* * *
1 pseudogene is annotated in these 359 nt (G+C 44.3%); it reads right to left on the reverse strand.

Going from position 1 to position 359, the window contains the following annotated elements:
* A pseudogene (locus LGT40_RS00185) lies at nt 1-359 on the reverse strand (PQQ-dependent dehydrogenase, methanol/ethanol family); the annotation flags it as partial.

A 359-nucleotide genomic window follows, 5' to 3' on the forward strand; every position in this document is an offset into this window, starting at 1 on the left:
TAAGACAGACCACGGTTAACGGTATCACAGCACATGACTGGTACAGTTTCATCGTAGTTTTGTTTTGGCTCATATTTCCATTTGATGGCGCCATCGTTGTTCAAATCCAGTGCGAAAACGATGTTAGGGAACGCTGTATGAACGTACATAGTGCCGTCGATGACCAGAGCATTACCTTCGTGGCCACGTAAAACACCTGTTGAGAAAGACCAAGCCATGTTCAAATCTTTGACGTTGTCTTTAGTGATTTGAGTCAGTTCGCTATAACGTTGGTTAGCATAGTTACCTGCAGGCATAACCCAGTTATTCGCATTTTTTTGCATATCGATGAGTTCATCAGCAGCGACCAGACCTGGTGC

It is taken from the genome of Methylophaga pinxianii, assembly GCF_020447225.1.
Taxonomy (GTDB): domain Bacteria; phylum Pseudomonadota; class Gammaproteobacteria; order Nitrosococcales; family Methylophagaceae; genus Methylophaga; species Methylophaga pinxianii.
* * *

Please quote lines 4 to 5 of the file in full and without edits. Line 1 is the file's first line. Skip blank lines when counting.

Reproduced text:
A 359-nucleotide genomic window follows, 5' to 3' on the forward strand; every position in this document is an offset into this window, starting at 1 on the left:
TAAGACAGACCACGGTTAACGGTATCACAGCACATGACTGGTACAGTTTCATCGTAGTTTTGTTTTGGCTCATATTTCCATTTGATGGCGCCATCGTTGTTCAAATCCAGTGCGAAAACGATGTTAGGGAACGCTGTATGAACGTACATAGTGCCGTCGATGACCAGAGCATTACCTTCGTGGCCACGTAAAACACCTGTTGAGAAAGACCAAGCCATGTTCAAATCTTTGACGTTGTCTTTAGTGATTTGAGTCAGTTCGCTATAACGTTGGTTAGCATAGTTACCTGCAGGCATAACCCAGTTATTCGCATTTTTTTGCATATCGATGAGTTCATCAGCAGCGACCAGACCTGGTGC